But some things haven’t changed. If you're less experienced you're expected to hold herd and let the real cowboys do the work of cutting out strays. Holding herd is an important job, but boring. Cutting out is loads of fun. I told Mark I’m sick of holding herd. I’ve paid my dues so let me in the herd already! It still pays to know everyone’s brand and ear tag. And for heaven’s sake cut out pairs, never singles, or you cause yourself more work by mismatched mothers and kids searching for each other. Be conscious of how your neighbors handle their cattle, keep an eye out for sick calves that need treated, and remember in the end it’s all about relationships so be respectful of one another.  

Some things have improved. Our crew on Saturday included Gary at 70 plus, the senior cowhand, and Harli, a “fuhst grader.” Harli rode with her grandma or me the afternoon we were together. We three females would not have been included in the old days. Or I dare say, even wanted.

With many hands comes light work and we gathered the high country, the low country and the in-between country in a quick hurry. Rain threatened all day but it never materialized. Just those incredible angry skies to pull our eyes to the beauty beyond the mountain tops.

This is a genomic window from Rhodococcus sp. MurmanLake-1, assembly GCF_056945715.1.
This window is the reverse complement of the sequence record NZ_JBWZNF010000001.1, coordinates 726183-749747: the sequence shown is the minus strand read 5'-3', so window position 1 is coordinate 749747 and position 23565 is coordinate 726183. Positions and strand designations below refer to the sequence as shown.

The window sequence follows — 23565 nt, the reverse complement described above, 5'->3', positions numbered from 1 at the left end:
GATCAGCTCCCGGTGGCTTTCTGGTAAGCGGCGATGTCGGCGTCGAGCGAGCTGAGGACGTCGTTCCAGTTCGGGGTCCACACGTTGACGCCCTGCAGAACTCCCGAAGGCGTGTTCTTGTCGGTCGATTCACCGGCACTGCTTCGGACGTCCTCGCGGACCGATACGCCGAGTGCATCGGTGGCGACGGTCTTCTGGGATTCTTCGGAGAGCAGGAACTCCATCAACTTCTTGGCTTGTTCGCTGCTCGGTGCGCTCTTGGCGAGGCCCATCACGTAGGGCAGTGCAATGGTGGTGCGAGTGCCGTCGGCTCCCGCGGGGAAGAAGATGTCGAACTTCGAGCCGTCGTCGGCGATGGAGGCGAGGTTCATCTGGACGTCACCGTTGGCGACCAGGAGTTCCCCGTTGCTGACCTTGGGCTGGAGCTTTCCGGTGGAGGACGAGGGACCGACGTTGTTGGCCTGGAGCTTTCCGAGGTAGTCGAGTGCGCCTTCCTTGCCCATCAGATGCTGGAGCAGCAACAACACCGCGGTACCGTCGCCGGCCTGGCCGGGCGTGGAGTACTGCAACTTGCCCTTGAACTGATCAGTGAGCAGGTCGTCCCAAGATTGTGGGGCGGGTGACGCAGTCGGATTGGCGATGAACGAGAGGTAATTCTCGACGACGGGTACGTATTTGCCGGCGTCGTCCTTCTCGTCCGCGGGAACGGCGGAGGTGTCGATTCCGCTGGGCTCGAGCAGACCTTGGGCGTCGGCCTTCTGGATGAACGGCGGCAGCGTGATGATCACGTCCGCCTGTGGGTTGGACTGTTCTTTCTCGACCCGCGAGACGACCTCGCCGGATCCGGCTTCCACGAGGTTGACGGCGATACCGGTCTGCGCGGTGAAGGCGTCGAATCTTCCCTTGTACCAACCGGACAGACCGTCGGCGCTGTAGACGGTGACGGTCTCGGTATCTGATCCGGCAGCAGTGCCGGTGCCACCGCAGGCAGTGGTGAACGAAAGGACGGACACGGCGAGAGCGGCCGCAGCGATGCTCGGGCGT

I'm trying to instill a habit of saying “thank you Lord” throughout my days. Some days are better than others. Round-up day was a “better” day.  Especially since I got to cut.  

Friday, October 2, 2015


September slipped away last night. That was fast.

I read that if we want time to slow down (don’t we all?) then we need to quit rushing from one thing to another, stuffing more and more into our lives. Instead we should practice being in the moment, mindful of, and grateful for, the world right in front of us.

In hindsight that is just what Mark and I did when we drove to north Idaho to see Anna and celebrate with other aggies at the University of Idaho’s annual Ag Days festivities. It was a good excuse to give Mark’s wrists another few days to heal as well.